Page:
As Darren Clarke confessed to struggling with some swing changes, the plaudits continue to pour in for Rory McIlroy and Tom Watson.
More than 18 months after Padraig Harrington first suggested that McIlroy could break Jack Nicklaus’ record of 18 major championships given his age and his talent, former world No 1 Greg Norman agreed and went a step further at the Australian PGA.
Once again the Great White Shark took his chance to have a pop at 14-time major winner Woods, just a few weeks after suggesting that the former No 1 was “intimidated” by McIlroy’s talent.
According to reports from the Australian PGA Championship, where Norman was forced to pull out with suspected food poisoning after opening with two bogeys, the 57-year old believes Woods’ winless streak in the majors is terminal as far as beating Nicklaus’ record goes.
“I don’t think so, no,” Norman said when asked if Woods was capable of winning the five majors he requires to pass Nicklaus. “Every year that passes by that he hasn’t won a major it just gets that much harder to win a major.
“I don’t care how many you have won, it just becomes more and more difficult. He might win one or two more but I don’t think he will win the four or five more that he needs to win to break the record.”
McIlroy won the US Open in 2011 and this year’s US PGA Championship and Norman says the sky is the limit for the talented 23-year-old.
“I think if anybody can break Nicklaus’ record I think he could, because he is young, he is ahead of the game, he is ahead of the curve on a lot of things and he has a very balanced life across the board,” Norman said.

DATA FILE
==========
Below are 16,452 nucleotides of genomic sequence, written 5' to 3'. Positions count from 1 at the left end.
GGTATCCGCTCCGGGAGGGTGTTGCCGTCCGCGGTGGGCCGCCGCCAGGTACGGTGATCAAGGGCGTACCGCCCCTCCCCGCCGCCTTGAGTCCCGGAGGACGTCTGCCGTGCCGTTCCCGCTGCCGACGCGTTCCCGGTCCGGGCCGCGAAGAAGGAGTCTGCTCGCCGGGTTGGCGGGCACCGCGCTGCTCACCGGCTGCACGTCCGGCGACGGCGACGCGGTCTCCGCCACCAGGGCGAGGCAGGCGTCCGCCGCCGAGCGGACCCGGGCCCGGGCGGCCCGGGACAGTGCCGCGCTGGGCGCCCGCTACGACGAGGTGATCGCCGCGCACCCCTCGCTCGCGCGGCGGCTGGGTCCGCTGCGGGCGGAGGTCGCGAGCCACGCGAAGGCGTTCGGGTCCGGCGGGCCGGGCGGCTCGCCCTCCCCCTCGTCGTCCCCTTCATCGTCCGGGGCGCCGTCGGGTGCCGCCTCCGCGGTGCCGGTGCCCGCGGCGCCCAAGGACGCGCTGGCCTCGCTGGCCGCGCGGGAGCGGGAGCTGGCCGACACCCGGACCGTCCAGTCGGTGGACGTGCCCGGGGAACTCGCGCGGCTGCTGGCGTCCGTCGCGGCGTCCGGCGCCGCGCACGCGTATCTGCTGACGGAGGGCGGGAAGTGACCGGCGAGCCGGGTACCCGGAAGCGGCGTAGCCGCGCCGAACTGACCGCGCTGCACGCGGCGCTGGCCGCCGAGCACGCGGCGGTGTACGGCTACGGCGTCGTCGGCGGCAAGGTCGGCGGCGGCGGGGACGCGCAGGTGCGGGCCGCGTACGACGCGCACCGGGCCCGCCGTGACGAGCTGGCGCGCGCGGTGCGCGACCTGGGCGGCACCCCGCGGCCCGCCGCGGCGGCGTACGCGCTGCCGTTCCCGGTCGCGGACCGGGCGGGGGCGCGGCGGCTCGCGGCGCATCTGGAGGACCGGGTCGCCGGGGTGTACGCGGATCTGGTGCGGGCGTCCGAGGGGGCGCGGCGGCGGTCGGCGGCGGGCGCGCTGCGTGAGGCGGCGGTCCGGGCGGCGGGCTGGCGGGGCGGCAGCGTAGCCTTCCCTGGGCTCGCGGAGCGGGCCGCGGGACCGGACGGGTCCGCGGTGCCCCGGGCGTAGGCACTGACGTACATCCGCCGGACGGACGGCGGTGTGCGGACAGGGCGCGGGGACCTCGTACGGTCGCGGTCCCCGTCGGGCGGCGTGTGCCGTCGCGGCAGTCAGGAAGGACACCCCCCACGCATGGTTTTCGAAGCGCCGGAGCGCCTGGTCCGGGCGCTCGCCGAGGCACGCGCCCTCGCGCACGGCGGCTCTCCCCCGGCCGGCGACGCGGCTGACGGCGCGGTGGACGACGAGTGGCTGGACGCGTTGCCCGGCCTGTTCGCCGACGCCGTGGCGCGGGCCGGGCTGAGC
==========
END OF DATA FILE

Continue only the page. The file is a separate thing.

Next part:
“So I will keep my fingers crossed for him because I would love to see that happen. Somebody will do it one day and it could be Rory.
“I am a big fan of Rory’s, he can be as big as he wants to be.”
Like Harrington, Clarke has known for years how good McIlroy can become.
But the 44-year old’s priority is to get his game back in shape after a forgettable year that has seen him slip to from 30th to 140th in the world since he won the 2011 Open.
“I had to change something, I started about 10 weeks ago and it’s been tough,” Clarke said of swing changes he’s been working on for the past few weeks.
“I had a bit of a break – I had four weeks off there and was working away home at Portrush and it was pretty tough when it was about one degree, pouring down with rain and wind at about 45 miles an hour.
“Last week was good to get out and play in Bangkok albeit the heat was about 45 degrees and 100 percent humidity, which for my athletic frame wasn’t the best,” he joked.
“It’s just a work in progress but it is certainly starting to feel a lot better.
“My swing had got way too steep in the middle of the back swing and I’m trying to lay it off and get a little bit more on plane.
“It’s what I have done before in the past but I have just got into such a bad habit of doing it that it is taking a little bit of work to get it back again.
“It just got to where I wasn’t hitting the shots that I wanted to hit and it was a case of saying, ‘right, I’ve got to do something about it and try and get it back in the shape that I want’.
After finishing tied for 22nd at the Thailand Golf Championship last week, he’s optimistic about his final event of the 2012 season.
“I played nicely last week … but made too many silly mistakes,” he said on the eve of last night’s opening round at the Palmer Coolum Resort. “I still had enough birdies so there is a lot of good in there at the moment and hopefully I can minimise the mistakes this week and keep on hitting some good shots.”
As for the expected appointment of veteran Tom Watson as US Ryder Cup skipper for 2014 later today, Clarke was positive.
“Obviously if Tom does get it he is one of the legends of the game and I am sure he would be a fantastic captain not just to the team but to all aspects of the Ryder Cup,” AP quoted Clarke as saying at the Australian PGA.
Rated as the favourite ahead of Dubliner Paul McGinley for the European captaincy at Gleneagles in two years, Clarke added: “The man is a huge name in the world of golf and rightly so, I think he would make a fantastic captain for America.”